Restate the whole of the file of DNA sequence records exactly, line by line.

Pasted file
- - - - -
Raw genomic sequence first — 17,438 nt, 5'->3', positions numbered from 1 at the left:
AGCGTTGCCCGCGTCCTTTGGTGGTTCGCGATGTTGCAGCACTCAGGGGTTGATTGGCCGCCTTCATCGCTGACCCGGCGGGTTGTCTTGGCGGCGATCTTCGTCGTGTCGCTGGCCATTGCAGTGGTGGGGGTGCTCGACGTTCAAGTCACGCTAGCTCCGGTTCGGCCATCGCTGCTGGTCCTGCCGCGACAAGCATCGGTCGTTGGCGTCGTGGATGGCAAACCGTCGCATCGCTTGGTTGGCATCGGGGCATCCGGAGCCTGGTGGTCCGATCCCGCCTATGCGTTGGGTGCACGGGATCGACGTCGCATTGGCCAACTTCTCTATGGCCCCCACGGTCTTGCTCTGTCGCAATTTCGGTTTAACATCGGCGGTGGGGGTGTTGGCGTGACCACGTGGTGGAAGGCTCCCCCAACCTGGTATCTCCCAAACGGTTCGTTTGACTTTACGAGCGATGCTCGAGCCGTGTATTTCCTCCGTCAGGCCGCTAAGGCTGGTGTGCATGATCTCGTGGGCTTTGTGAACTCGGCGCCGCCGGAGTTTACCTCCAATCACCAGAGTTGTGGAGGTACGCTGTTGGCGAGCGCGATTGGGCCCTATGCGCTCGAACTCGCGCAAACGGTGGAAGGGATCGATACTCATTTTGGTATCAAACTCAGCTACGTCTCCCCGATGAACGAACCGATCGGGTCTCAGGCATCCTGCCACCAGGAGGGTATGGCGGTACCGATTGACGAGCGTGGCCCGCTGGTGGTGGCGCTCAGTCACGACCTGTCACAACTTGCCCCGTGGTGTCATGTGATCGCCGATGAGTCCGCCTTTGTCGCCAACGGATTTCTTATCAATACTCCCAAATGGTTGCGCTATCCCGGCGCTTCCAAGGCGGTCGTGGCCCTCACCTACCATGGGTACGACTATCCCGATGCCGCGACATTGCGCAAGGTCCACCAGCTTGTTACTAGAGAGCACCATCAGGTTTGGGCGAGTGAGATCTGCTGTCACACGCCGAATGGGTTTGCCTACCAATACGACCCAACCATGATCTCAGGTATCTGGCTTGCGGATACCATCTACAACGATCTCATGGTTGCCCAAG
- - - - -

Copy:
Raw genomic sequence first — 17,438 nt, 5'->3', positions numbered from 1 at the left:
AGCGTTGCCCGCGTCCTTTGGTGGTTCGCGATGTTGCAGCACTCAGGGGTTGATTGGCCGCCTTCATCGCTGACCCGGCGGGTTGTCTTGGCGGCGATCTTCGTCGTGTCGCTGGCCATTGCAGTGGTGGGGGTGCTCGACGTTCAAGTCACGCTAGCTCCGGTTCGGCCATCGCTGCTGGTCCTGCCGCGACAAGCATCGGTCGTTGGCGTCGTGGATGGCAAACCGTCGCATCGCTTGGTTGGCATCGGGGCATCCGGAGCCTGGTGGTCCGATCCCGCCTATGCGTTGGGTGCACGGGATCGACGTCGCATTGGCCAACTTCTCTATGGCCCCCACGGTCTTGCTCTGTCGCAATTTCGGTTTAACATCGGCGGTGGGGGTGTTGGCGTGACCACGTGGTGGAAGGCTCCCCCAACCTGGTATCTCCCAAACGGTTCGTTTGACTTTACGAGCGATGCTCGAGCCGTGTATTTCCTCCGTCAGGCCGCTAAGGCTGGTGTGCATGATCTCGTGGGCTTTGTGAACTCGGCGCCGCCGGAGTTTACCTCCAATCACCAGAGTTGTGGAGGTACGCTGTTGGCGAGCGCGATTGGGCCCTATGCGCTCGAACTCGCGCAAACGGTGGAAGGGATCGATACTCATTTTGGTATCAAACTCAGCTACGTCTCCCCGATGAACGAACCGATCGGGTCTCAGGCATCCTGCCACCAGGAGGGTATGGCGGTACCGATTGACGAGCGTGGCCCGCTGGTGGTGGCGCTCAGTCACGACCTGTCACAACTTGCCCCGTGGTGTCATGTGATCGCCGATGAGTCCGCCTTTGTCGCCAACGGATTTCTTATCAATACTCCCAAATGGTTGCGCTATCCCGGCGCTTCCAAGGCGGTCGTGGCCCTCACCTACCATGGGTACGACTATCCCGATGCCGCGACATTGCGCAAGGTCCACCAGCTTGTTACTAGAGAGCACCATCAGGTTTGGGCGAGTGAGATCTGCTGTCACACGCCGAATGGGTTTGCCTACCAATACGACCCAACCATGATCTCAGGTATCTGGCTTGCGGATACCATCTACAACGATCTCATGGTTGCCCAAG